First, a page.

What I didn’t take pictures of was the part of the Frontline documentary, called “Memory of the Camps”, which is a documentary made out of film taken by film crews who travelled with the American & British liberation troops who went to the Nazi concentration camps. We only were shown the bits on Bergen-Belsen, which was probably sufficient, but very informative and fascinating, though probably because of the sheer number of images from the camp. I am very interested in seeing the rest of it, if I can find it, and I would very highly recommend at least the parts of it that I saw to anyone interested in the Holocaust. Of course, there is a warning for disturbing images, but as this is the Holocaust we’re talking about, it shouldn’t be really a surprise. (I’m sorry, that was rude. … But it is true. XD)

I am very glad that I was able to go to AUM’s Holocaust Education Program, and I’m very grateful that Dr. Woodworth allowed us to go to this Program if we wanted instead of class. (Of course, because she has bronchitis there wouldn’t have been class anyway, but she’d promised to let us go even before she came down with bronchitis. Get better soon Dr. Woodworth!!) I immensely enjoyed every minute of it, which is true, but also sounds like I’m a horrible person because the Holocaust isn’t really something you’d use the word “enjoy” to describe. But the words “interested”, “fascinated”, and “moved by” don’t quite seem like the words to describe my feelings properly. “Enjoyed” isn’t quite it either, but it’ll have to do for now. And with that, I leave you. I fully intend to learn as much about the Holocaust through future programs and memorials as I possibly can, and I hope you will too, as the Holocaust is an event that needs to be remembered.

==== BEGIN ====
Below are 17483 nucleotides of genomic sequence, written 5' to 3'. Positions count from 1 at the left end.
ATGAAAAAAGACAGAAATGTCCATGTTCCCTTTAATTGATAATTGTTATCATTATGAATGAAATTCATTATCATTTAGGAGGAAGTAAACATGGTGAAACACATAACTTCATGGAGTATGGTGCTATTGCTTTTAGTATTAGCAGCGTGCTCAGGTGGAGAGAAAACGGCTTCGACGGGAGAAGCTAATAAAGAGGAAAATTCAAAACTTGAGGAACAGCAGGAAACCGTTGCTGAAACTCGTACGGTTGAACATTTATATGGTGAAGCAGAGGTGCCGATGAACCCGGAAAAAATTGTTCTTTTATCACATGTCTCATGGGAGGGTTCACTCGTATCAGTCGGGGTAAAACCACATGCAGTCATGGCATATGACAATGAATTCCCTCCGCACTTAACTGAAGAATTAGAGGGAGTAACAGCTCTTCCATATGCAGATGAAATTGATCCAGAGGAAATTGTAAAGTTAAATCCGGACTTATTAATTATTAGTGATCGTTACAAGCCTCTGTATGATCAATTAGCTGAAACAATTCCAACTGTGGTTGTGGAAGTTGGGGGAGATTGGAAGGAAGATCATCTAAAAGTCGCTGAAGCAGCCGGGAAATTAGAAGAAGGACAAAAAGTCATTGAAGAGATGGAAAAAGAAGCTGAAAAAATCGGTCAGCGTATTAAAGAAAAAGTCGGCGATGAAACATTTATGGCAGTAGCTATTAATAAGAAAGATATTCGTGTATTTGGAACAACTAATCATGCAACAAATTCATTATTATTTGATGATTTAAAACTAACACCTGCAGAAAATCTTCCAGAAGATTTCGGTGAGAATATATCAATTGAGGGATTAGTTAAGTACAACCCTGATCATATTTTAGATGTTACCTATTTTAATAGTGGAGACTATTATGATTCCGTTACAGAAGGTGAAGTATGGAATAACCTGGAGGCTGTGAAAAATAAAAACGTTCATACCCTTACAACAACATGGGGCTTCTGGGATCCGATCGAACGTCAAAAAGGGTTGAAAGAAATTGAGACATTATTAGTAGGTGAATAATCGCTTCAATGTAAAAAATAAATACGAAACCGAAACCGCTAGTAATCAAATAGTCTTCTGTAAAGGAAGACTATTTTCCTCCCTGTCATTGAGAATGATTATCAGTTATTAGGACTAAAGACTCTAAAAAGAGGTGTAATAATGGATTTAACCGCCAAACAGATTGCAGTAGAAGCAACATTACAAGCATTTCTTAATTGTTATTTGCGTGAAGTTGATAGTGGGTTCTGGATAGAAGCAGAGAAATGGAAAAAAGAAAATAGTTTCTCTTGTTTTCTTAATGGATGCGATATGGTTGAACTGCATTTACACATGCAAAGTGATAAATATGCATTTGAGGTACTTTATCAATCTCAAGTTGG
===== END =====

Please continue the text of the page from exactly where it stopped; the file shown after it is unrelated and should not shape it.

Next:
Remember on.

6: Information is Beautiful and Complex

This is partially a continuation of the post entitled “Complex, or Complicated?”, in that I’ll be talking about the same two TED videos I mentioned in that post, but it is also a completely separate post in that my purpose is different. That post had to do with words, this post has to do with questions and ideas.

How do the two videos – Eric Berlow’s and David McCandless’ TED talks – relate to me as a student?

Eric Berlow’s talk on complexity and complication is actually rather apparent, at least to me. When you’re faced with a problem or homework, especially science and/or math work, it looks incredibly complicated and frustrating. What are you supposed to do with all those numbers? Yikes!! But even though it looks complicated, that’s not necessarily so. It is definitely and always, however, quite complex. My mom has been trying for years to get me to look at a math problem and find the simple elements and not be scared, and Eric Berlow’s talk restated that idea. If you look for simple connections between simple objects, the most complex concept becomes easy to understand.